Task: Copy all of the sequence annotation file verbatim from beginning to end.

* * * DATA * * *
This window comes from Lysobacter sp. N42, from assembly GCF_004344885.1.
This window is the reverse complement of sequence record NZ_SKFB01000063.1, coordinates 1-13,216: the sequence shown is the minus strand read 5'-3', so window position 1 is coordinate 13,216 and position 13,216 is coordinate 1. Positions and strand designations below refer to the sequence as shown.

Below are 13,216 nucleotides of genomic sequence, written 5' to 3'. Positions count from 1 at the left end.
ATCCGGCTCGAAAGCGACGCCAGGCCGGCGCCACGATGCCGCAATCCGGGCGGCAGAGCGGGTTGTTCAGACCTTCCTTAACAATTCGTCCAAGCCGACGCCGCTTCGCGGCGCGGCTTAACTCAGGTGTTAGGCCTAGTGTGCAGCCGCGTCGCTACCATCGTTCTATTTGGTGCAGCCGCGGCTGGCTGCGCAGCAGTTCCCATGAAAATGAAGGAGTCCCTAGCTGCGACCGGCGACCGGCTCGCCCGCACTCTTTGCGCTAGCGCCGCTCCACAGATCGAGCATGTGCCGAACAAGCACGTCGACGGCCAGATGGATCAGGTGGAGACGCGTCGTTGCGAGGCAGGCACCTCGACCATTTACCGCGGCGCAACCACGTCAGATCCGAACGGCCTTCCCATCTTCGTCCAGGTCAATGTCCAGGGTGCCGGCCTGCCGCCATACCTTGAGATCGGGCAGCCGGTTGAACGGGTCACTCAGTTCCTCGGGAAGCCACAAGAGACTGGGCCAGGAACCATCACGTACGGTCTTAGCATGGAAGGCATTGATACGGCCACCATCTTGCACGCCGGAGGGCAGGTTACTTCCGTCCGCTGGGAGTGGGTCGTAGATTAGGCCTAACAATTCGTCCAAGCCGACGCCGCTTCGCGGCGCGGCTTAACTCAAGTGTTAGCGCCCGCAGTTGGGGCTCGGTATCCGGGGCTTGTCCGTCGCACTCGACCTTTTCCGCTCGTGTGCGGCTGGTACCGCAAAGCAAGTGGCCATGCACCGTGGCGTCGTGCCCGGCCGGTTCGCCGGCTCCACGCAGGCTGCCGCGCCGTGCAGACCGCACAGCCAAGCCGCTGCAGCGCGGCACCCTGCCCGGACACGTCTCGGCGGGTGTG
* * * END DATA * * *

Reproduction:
This window comes from Lysobacter sp. N42, from assembly GCF_004344885.1.
This window is the reverse complement of sequence record NZ_SKFB01000063.1, coordinates 1-13,216: the sequence shown is the minus strand read 5'-3', so window position 1 is coordinate 13,216 and position 13,216 is coordinate 1. Positions and strand designations below refer to the sequence as shown.

Below are 13,216 nucleotides of genomic sequence, written 5' to 3'. Positions count from 1 at the left end.
ATCCGGCTCGAAAGCGACGCCAGGCCGGCGCCACGATGCCGCAATCCGGGCGGCAGAGCGGGTTGTTCAGACCTTCCTTAACAATTCGTCCAAGCCGACGCCGCTTCGCGGCGCGGCTTAACTCAGGTGTTAGGCCTAGTGTGCAGCCGCGTCGCTACCATCGTTCTATTTGGTGCAGCCGCGGCTGGCTGCGCAGCAGTTCCCATGAAAATGAAGGAGTCCCTAGCTGCGACCGGCGACCGGCTCGCCCGCACTCTTTGCGCTAGCGCCGCTCCACAGATCGAGCATGTGCCGAACAAGCACGTCGACGGCCAGATGGATCAGGTGGAGACGCGTCGTTGCGAGGCAGGCACCTCGACCATTTACCGCGGCGCAACCACGTCAGATCCGAACGGCCTTCCCATCTTCGTCCAGGTCAATGTCCAGGGTGCCGGCCTGCCGCCATACCTTGAGATCGGGCAGCCGGTTGAACGGGTCACTCAGTTCCTCGGGAAGCCACAAGAGACTGGGCCAGGAACCATCACGTACGGTCTTAGCATGGAAGGCATTGATACGGCCACCATCTTGCACGCCGGAGGGCAGGTTACTTCCGTCCGCTGGGAGTGGGTCGTAGATTAGGCCTAACAATTCGTCCAAGCCGACGCCGCTTCGCGGCGCGGCTTAACTCAAGTGTTAGCGCCCGCAGTTGGGGCTCGGTATCCGGGGCTTGTCCGTCGCACTCGACCTTTTCCGCTCGTGTGCGGCTGGTACCGCAAAGCAAGTGGCCATGCACCGTGGCGTCGTGCCCGGCCGGTTCGCCGGCTCCACGCAGGCTGCCGCGCCGTGCAGACCGCACAGCCAAGCCGCTGCAGCGCGGCACCCTGCCCGGACACGTCTCGGCGGGTGTG